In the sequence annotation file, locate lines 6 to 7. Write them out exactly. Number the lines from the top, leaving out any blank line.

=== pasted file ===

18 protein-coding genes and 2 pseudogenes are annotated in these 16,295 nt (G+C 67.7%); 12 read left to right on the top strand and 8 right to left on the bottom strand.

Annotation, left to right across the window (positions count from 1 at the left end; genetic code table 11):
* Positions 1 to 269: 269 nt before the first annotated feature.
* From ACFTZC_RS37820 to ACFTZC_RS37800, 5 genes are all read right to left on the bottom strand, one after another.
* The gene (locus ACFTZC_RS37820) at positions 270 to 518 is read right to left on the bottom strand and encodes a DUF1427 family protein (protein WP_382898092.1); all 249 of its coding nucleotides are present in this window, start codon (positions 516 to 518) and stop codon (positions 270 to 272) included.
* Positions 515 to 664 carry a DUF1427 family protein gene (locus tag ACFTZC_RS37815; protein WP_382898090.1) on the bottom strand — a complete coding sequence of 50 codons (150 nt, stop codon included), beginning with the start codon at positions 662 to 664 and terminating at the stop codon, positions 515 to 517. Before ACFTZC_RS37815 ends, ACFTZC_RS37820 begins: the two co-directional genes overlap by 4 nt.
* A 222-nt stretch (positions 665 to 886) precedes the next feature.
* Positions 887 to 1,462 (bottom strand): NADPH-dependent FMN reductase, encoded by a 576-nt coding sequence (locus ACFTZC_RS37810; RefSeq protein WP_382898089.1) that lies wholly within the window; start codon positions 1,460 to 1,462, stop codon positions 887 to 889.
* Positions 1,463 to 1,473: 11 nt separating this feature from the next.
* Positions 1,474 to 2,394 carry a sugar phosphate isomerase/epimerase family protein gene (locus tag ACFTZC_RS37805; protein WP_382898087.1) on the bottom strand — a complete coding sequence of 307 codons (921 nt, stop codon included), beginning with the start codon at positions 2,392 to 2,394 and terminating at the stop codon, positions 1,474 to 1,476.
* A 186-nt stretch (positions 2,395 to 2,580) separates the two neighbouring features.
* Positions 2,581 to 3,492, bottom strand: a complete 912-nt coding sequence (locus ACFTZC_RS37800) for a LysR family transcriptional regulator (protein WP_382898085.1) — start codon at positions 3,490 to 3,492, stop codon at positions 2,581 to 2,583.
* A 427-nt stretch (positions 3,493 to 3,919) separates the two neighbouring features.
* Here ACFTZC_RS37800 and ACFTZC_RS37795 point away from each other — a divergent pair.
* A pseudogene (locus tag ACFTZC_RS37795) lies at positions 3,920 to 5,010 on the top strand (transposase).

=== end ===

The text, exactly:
* Positions 515 to 664 carry a DUF1427 family protein gene (locus tag ACFTZC_RS37815; protein WP_382898090.1) on the bottom strand — a complete coding sequence of 50 codons (150 nt, stop codon included), beginning with the start codon at positions 662 to 664 and terminating at the stop codon, positions 515 to 517. Before ACFTZC_RS37815 ends, ACFTZC_RS37820 begins: the two co-directional genes overlap by 4 nt.
* A 222-nt stretch (positions 665 to 886) precedes the next feature.